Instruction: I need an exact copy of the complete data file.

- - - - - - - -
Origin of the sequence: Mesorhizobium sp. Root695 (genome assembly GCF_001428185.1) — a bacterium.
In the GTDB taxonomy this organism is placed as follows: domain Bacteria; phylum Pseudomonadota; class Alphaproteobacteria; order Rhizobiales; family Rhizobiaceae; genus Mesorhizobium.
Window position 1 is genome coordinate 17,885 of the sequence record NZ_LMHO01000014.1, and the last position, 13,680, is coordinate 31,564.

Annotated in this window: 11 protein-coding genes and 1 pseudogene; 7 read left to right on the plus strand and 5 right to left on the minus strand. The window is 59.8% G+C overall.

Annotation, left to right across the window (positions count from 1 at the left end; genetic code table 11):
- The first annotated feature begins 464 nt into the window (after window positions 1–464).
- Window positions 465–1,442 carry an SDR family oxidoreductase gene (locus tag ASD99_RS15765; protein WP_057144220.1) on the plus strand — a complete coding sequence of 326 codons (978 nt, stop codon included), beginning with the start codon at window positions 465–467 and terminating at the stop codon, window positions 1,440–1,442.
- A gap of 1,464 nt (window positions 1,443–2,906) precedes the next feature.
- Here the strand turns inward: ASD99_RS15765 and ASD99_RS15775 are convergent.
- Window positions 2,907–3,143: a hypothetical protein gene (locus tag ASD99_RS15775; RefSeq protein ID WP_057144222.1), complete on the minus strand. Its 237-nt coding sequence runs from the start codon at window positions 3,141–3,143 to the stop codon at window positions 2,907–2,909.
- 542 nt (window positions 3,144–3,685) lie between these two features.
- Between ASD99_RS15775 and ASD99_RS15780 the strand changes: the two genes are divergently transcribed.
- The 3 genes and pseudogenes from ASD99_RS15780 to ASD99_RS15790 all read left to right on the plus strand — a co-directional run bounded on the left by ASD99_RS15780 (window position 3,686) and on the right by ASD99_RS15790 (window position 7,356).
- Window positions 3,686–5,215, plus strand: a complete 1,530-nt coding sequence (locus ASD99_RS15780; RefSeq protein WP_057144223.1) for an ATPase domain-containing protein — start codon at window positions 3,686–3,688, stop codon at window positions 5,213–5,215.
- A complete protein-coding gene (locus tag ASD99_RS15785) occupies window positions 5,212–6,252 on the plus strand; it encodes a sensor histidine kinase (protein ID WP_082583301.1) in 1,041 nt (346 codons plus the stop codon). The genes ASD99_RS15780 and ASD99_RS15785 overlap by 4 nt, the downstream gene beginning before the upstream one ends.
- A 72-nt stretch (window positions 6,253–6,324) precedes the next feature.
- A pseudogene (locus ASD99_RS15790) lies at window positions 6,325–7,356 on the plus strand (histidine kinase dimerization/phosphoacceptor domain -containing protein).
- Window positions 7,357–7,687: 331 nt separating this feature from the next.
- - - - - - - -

Origin of the sequence: Mesorhizobium sp. Root695 (genome assembly GCF_001428185.1) — a bacterium.
In the GTDB taxonomy this organism is placed as follows: domain Bacteria; phylum Pseudomonadota; class Alphaproteobacteria; order Rhizobiales; family Rhizobiaceae; genus Mesorhizobium.
Window position 1 is genome coordinate 17,885 of the sequence record NZ_LMHO01000014.1, and the last position, 13,680, is coordinate 31,564.

Annotated in this window: 11 protein-coding genes and 1 pseudogene; 7 read left to right on the plus strand and 5 right to left on the minus strand. The window is 59.8% G+C overall.

Annotation, left to right across the window (positions count from 1 at the left end; genetic code table 11):
- The first annotated feature begins 464 nt into the window (after window positions 1–464).
- Window positions 465–1,442 carry an SDR family oxidoreductase gene (locus tag ASD99_RS15765; protein WP_057144220.1) on the plus strand — a complete coding sequence of 326 codons (978 nt, stop codon included), beginning with the start codon at window positions 465–467 and terminating at the stop codon, window positions 1,440–1,442.
- A gap of 1,464 nt (window positions 1,443–2,906) precedes the next feature.
- Here the strand turns inward: ASD99_RS15765 and ASD99_RS15775 are convergent.
- Window positions 2,907–3,143: a hypothetical protein gene (locus tag ASD99_RS15775; RefSeq protein ID WP_057144222.1), complete on the minus strand. Its 237-nt coding sequence runs from the start codon at window positions 3,141–3,143 to the stop codon at window positions 2,907–2,909.
- 542 nt (window positions 3,144–3,685) lie between these two features.
- Between ASD99_RS15775 and ASD99_RS15780 the strand changes: the two genes are divergently transcribed.
- The 3 genes and pseudogenes from ASD99_RS15780 to ASD99_RS15790 all read left to right on the plus strand — a co-directional run bounded on the left by ASD99_RS15780 (window position 3,686) and on the right by ASD99_RS15790 (window position 7,356).
- Window positions 3,686–5,215, plus strand: a complete 1,530-nt coding sequence (locus ASD99_RS15780; RefSeq protein WP_057144223.1) for an ATPase domain-containing protein — start codon at window positions 3,686–3,688, stop codon at window positions 5,213–5,215.
- A complete protein-coding gene (locus tag ASD99_RS15785) occupies window positions 5,212–6,252 on the plus strand; it encodes a sensor histidine kinase (protein ID WP_082583301.1) in 1,041 nt (346 codons plus the stop codon). The genes ASD99_RS15780 and ASD99_RS15785 overlap by 4 nt, the downstream gene beginning before the upstream one ends.
- A 72-nt stretch (window positions 6,253–6,324) precedes the next feature.
- A pseudogene (locus ASD99_RS15790) lies at window positions 6,325–7,356 on the plus strand (histidine kinase dimerization/phosphoacceptor domain -containing protein).
- Window positions 7,357–7,687: 331 nt separating this feature from the next.